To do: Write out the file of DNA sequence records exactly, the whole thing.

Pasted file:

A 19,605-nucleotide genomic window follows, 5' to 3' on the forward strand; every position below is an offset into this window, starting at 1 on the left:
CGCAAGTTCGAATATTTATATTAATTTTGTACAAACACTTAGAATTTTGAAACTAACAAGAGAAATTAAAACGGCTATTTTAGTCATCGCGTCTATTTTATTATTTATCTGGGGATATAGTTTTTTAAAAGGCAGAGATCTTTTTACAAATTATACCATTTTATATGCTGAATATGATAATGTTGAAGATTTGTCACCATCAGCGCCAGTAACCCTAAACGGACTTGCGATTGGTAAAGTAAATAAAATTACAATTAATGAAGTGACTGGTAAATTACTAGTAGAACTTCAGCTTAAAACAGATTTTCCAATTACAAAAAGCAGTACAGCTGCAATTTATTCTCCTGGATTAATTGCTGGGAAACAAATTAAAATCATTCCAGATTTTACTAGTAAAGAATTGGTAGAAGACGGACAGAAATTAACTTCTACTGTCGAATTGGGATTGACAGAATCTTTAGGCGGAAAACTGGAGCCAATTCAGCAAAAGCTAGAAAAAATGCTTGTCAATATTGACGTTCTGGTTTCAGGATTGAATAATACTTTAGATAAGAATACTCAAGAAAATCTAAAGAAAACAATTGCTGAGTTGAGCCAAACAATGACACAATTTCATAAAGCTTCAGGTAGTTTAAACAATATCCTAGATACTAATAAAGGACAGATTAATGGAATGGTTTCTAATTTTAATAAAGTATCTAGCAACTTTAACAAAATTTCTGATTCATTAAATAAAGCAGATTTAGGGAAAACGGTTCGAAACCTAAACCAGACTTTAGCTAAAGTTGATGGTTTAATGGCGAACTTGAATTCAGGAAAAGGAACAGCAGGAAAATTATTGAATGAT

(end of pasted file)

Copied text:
A 19,605-nucleotide genomic window follows, 5' to 3' on the forward strand; every position below is an offset into this window, starting at 1 on the left:
CGCAAGTTCGAATATTTATATTAATTTTGTACAAACACTTAGAATTTTGAAACTAACAAGAGAAATTAAAACGGCTATTTTAGTCATCGCGTCTATTTTATTATTTATCTGGGGATATAGTTTTTTAAAAGGCAGAGATCTTTTTACAAATTATACCATTTTATATGCTGAATATGATAATGTTGAAGATTTGTCACCATCAGCGCCAGTAACCCTAAACGGACTTGCGATTGGTAAAGTAAATAAAATTACAATTAATGAAGTGACTGGTAAATTACTAGTAGAACTTCAGCTTAAAACAGATTTTCCAATTACAAAAAGCAGTACAGCTGCAATTTATTCTCCTGGATTAATTGCTGGGAAACAAATTAAAATCATTCCAGATTTTACTAGTAAAGAATTGGTAGAAGACGGACAGAAATTAACTTCTACTGTCGAATTGGGATTGACAGAATCTTTAGGCGGAAAACTGGAGCCAATTCAGCAAAAGCTAGAAAAAATGCTTGTCAATATTGACGTTCTGGTTTCAGGATTGAATAATACTTTAGATAAGAATACTCAAGAAAATCTAAAGAAAACAATTGCTGAGTTGAGCCAAACAATGACACAATTTCATAAAGCTTCAGGTAGTTTAAACAATATCCTAGATACTAATAAAGGACAGATTAATGGAATGGTTTCTAATTTTAATAAAGTATCTAGCAACTTTAACAAAATTTCTGATTCATTAAATAAAGCAGATTTAGGGAAAACGGTTCGAAACCTAAACCAGACTTTAGCTAAAGTTGATGGTTTAATGGCGAACTTGAATTCAGGAAAAGGAACAGCAGGAAAATTATTGAATGAT